“Sometimes it can be really hard to communicate the importance of science to the general public, but not in this case. We all need clean water.”

In addition to her work with ESPniagara, Davenport is part of a CIGLR-NOAA harmful algal bloom monitoring team that makes weekly trips to Lake Erie to collect water samples for analysis back in Ann Arbor. Getting those test results typically takes 24 to 48 hours. But with ESPniagara, microcystin results are relayed to the researchers three to four hours after the device collects a water sample.

“The whole point of having this ESP is to get near-real-time, in situ toxicity measurements on a daily time scale instead of once a week,” Johengen said. “The improved temporal resolution will allow us to provide more timely warnings to water managers and will give researchers new insights into the dynamics of bloom toxicity.”

The team’s weekly sampling trips to Lake Erie will continue and are part of a comprehensive harmful algal bloom research program that also includes analysis of satellite imagery, genetic studies of cyanobacteria and the issuing of regular HABs bulletins to the public. A significant portion of the team’s $2.5 million annual budget is provided by the Great Lakes Restoration Initiative.

On July 13, NOAA issued its seasonal harmful algal bloom forecast for Lake Erie, which called for a “significant” HAB to develop in the western basin this summer. The main driver of Lake Erie’s harmful algal blooms is elevated phosphorus from watersheds draining to the lake’s western basin, particularly from the heavily agricultural Maumee River watershed.

NOAA’s harmful algal bloom forecasts predict the size, or biomass, of a bloom but say nothing about its toxicity. Levels of microcystin toxins in the bloom vary throughout the summer as the composition of its cyanobacterial community changes. ESPniagara provides a first step toward providing Lake Erie HABs forecasts that include toxicity information, Johengen said.

ESPniagara weighs more than 1,000 pounds and is lowered into the lake from the deck of a ship. It consists of a protective steel framework surrounding an analytical biochemistry lab inside a waterproof canister, along with a buoy that floats overhead.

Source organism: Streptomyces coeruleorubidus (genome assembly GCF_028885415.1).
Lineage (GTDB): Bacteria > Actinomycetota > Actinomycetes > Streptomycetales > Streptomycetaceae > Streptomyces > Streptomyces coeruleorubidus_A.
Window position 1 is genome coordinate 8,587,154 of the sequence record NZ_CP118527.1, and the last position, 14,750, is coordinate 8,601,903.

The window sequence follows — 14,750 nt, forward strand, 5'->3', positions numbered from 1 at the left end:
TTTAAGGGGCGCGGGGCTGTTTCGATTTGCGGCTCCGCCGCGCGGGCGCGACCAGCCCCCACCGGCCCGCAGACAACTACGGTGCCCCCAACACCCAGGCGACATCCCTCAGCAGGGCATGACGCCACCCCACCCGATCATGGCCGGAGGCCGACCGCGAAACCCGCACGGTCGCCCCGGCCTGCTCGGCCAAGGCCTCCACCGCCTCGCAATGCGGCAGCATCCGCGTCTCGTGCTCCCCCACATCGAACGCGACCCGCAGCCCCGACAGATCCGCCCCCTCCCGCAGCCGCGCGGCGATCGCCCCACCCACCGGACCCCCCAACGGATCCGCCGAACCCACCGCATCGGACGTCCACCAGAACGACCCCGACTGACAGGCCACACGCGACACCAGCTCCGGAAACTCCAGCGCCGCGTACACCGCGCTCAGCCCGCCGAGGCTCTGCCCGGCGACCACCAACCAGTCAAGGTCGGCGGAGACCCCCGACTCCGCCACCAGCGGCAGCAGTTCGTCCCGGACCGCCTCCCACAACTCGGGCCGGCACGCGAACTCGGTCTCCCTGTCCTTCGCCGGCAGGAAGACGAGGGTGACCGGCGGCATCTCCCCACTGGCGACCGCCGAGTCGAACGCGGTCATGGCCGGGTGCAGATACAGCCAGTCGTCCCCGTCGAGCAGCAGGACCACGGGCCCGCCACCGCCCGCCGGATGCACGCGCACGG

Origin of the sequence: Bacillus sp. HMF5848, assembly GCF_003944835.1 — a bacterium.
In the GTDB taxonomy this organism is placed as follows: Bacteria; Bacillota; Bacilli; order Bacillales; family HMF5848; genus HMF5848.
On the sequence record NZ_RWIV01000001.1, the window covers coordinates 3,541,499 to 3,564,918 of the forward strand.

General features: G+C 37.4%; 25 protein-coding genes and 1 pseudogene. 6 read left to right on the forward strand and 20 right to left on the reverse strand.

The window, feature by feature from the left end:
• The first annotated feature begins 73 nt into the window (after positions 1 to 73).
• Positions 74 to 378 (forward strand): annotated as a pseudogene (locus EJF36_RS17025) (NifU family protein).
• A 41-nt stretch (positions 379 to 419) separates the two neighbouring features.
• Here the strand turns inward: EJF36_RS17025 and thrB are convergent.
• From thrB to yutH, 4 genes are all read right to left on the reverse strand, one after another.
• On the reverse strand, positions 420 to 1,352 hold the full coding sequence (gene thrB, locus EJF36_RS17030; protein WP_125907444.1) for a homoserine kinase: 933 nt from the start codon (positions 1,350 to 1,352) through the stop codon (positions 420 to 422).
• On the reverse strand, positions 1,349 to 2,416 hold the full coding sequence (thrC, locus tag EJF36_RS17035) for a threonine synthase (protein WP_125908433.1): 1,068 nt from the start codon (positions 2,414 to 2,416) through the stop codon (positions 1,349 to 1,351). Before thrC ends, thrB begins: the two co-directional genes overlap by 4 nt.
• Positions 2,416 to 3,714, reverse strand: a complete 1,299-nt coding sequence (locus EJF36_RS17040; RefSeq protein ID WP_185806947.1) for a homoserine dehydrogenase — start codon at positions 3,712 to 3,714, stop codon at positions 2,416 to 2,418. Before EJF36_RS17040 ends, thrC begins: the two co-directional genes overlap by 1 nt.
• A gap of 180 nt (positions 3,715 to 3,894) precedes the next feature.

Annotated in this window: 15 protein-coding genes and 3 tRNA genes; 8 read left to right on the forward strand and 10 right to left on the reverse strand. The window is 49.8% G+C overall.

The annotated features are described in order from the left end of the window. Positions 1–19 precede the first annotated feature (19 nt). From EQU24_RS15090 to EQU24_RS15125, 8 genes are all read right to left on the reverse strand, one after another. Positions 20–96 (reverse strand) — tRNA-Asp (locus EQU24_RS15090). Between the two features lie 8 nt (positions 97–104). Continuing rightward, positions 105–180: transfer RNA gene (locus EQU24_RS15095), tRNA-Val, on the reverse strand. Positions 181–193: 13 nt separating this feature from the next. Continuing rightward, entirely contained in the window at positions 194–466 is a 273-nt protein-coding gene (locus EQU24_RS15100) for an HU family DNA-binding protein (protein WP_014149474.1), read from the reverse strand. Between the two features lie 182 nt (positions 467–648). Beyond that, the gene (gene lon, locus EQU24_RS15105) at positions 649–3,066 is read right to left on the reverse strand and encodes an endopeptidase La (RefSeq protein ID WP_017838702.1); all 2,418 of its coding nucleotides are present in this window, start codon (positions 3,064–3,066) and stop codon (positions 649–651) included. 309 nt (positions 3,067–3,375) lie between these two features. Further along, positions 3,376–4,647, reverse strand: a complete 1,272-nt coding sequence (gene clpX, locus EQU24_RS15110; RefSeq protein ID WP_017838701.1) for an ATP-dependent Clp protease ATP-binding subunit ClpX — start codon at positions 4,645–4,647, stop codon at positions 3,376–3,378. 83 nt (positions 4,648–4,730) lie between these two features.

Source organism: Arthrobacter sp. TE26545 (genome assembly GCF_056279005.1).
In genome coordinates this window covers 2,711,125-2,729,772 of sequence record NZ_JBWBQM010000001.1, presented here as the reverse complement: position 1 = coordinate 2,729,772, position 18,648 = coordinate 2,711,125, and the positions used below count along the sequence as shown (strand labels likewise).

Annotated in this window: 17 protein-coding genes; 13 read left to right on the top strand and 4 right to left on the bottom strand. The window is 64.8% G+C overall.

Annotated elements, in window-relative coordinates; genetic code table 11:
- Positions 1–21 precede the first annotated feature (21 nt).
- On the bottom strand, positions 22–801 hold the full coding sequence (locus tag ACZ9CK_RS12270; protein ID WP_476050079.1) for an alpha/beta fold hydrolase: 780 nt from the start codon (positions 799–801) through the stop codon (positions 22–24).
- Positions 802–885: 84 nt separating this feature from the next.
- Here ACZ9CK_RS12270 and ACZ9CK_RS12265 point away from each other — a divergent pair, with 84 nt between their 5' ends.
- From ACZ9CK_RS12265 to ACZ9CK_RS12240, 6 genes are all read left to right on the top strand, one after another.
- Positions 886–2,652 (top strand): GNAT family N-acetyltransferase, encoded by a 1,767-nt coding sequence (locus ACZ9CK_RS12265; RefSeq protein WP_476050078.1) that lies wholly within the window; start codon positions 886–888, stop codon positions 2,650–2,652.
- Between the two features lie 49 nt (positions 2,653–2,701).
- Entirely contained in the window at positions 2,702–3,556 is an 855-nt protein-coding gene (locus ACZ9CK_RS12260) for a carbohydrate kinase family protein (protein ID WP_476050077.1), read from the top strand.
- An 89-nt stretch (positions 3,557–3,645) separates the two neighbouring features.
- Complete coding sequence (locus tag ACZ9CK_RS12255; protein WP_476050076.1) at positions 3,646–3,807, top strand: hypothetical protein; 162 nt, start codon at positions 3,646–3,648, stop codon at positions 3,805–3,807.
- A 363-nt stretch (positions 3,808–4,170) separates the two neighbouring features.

The steel framework is called the ESP lander, and it rests directly on the lake bottom. The buoy is tethered to the lab by a plastic hose and a data cable. The buoy collects water from the surface and pumps it down the hose to the lab, and it is also fitted with a cellular modem to transmit results back to Ann Arbor. Water samples are also collected 4 feet above the lake bottom, the same depth used by many municipal water intakes.

Inside the custom-built wet lab, cyanobacteria cells are filtered from the water samples, then the microcystin toxins are extracted from the cells. The liquid extract is then processed using an ELISA analytical biochemistry assay, a common biomedical test that uses antibodies and color change to identify substances. Once the test is complete, an onboard camera snaps a picture of the result and sends it back to Ann Arbor, where the brightness of the image is used to determine the amount of microcystin in the sample.

“The Toledo water crisis pushed the issue of Lake Erie harmful algal blooms into the spotlight and showed how impactful they can be to people’s daily lives — and potentially to human health — by affecting one of the basic resources that we need for life, which is clean drinking water,” Davis said.

The Cooperative Institute for Great Lakes Research is hosted by U-M’s School for Environment and Sustainability, ciglr.seas.umich.edu. For more on GLERL, visit http://www.glerl.noaa.gov